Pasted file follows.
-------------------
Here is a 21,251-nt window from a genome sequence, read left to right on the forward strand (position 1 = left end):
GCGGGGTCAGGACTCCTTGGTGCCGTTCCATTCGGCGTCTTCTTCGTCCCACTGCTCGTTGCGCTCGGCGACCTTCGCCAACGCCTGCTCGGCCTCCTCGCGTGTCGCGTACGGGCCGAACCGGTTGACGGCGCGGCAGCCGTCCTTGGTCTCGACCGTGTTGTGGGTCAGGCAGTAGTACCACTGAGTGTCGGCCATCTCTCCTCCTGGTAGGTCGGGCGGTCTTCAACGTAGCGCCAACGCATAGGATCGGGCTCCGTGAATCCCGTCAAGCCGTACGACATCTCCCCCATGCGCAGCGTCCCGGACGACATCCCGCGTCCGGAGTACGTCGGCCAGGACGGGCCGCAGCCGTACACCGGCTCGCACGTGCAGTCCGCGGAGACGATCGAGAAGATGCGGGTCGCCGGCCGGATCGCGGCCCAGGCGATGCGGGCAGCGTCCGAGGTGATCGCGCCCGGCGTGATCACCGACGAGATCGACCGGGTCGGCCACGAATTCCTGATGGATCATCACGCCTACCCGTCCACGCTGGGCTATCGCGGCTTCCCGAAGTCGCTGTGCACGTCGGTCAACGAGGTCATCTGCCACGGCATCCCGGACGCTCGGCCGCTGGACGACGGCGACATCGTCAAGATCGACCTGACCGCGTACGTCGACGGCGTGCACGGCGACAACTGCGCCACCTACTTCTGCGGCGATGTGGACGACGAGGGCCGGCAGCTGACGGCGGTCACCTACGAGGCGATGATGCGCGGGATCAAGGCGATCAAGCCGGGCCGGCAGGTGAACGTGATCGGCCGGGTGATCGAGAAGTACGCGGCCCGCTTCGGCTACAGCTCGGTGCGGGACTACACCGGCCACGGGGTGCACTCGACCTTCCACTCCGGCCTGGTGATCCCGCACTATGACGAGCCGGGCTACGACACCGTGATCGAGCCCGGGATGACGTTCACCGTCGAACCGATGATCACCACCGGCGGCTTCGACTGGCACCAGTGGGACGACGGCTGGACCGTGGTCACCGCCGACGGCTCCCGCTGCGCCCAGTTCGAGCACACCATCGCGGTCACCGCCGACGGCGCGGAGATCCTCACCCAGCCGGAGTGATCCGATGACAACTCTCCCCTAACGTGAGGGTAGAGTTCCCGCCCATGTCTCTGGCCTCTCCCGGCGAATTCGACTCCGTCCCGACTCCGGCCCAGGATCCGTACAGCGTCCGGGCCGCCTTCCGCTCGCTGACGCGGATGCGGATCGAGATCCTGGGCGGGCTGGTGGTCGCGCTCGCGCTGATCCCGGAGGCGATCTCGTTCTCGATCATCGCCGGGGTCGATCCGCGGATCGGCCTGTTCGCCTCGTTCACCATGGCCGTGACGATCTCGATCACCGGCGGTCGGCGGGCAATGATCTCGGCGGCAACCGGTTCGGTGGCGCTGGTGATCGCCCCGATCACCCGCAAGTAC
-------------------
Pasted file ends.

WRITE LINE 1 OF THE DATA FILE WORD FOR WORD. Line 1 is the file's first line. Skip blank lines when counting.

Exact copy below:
Here is a 21,251-nt window from a genome sequence, read left to right on the forward strand (position 1 = left end):